New radar mode to create clearer picture of devastating space weather

June 4th, 2009 - 3:06 pm ICT by ANI  

Washington, June 4 (ANI): Researchers at the University of Leicester, UK, have developed a new radar mode that allow observations of space weather, which can have devastating impacts for technologies on earth.

The researchers have implemented a “double pulse” radar-operating mode on two radars, which form part of a global network of ground based coherent scatter radars called SuperDARN (Super Dual Auroral Radar Network).

According to James Borderick, of the Radio and Space Plasma Physics group, within the Department of Physics and Astronomy, “Intense space weather events are triggered by the explosive release of energy stored in the Sun’s magnetic fields.”

“A strong burst of electromagnetic energy reaches the Earth with the potential to disrupt many of our fundamental services, such as satellite and aviation operations, navigation, and electricity power grids. Telecommunications and information technology are likewise vulnerable to space weather,” he said.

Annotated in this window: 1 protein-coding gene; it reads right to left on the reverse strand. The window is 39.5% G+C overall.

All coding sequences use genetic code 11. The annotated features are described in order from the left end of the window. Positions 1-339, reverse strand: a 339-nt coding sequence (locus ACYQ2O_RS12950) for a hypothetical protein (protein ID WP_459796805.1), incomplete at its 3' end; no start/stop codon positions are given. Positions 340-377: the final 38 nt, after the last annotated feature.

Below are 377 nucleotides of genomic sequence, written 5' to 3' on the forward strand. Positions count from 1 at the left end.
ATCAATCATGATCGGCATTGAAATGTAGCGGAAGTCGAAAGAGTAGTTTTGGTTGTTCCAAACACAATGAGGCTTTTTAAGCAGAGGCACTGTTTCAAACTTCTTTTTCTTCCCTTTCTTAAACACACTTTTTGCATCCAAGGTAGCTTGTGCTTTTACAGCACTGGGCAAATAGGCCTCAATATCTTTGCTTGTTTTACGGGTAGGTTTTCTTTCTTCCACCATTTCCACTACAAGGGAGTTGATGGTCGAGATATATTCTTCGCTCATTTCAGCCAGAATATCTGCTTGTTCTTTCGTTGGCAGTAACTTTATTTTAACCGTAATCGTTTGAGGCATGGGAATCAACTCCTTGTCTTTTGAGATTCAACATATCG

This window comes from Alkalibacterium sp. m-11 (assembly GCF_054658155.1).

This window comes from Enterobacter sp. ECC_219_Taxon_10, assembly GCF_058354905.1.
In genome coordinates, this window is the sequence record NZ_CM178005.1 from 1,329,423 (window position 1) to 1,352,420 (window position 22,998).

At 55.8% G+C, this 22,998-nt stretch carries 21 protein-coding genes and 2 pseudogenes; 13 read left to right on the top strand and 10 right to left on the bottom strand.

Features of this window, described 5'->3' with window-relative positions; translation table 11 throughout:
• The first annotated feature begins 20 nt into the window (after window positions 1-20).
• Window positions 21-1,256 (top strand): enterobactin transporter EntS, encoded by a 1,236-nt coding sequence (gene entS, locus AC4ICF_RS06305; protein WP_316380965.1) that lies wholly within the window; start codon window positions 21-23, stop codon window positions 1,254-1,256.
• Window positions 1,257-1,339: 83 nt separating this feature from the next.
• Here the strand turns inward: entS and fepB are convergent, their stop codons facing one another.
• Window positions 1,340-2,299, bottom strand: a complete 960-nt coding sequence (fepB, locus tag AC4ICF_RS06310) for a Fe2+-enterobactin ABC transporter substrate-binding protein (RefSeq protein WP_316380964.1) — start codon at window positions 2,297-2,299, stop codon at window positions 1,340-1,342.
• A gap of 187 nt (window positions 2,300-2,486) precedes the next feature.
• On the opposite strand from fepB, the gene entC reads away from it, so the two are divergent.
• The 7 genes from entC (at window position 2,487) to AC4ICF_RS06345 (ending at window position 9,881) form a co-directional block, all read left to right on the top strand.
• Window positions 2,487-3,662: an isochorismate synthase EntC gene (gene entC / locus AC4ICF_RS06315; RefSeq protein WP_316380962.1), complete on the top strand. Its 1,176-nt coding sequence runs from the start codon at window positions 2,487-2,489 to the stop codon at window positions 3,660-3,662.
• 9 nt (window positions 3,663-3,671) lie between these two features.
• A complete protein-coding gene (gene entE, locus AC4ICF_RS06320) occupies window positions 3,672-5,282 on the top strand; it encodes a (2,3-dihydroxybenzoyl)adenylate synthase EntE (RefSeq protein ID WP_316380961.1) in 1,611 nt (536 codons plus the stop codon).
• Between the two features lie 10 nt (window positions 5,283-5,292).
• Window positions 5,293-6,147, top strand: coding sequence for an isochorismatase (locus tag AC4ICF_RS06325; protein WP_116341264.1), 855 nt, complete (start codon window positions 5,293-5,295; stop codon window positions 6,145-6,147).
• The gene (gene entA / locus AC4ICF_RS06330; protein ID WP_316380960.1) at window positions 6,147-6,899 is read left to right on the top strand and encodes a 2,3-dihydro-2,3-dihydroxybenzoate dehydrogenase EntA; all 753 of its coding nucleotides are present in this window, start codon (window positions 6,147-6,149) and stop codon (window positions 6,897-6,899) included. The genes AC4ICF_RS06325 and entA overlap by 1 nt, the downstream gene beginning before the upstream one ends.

“We have implemented a new “double pulse” radar-operating mode on the Radio Space Plasma Physics Group’s Co-operative UK Twin Located Auroral Sounding System (CUTLASS) radars,” he added.

“The new sounding mode enhances our temporal resolution of plasma irregularities within the ionosphere. The resolution increase may help our understanding of coupling processes between the solar wind and the Earth’s magnetosphere by allowing the observation of smaller scale phenomena with an unprecedented resolution,” said Borderick.

“Utilizing our new radar mode and the vastness of ground based and space based instruments at our disposal, we are ever increasing our understanding of the countless phenomena associated with the Solar-Terrestrial interaction, and one day, may lead us to the accurate predictions of intense weather events- and an active defence,” he added.

The research introduces the importance of utilizing ground-based measurements of the near space environment in conjunction with spacecraft observations and then proceeds to explain the direct influences of space weather on our own technological systems. (ANI)

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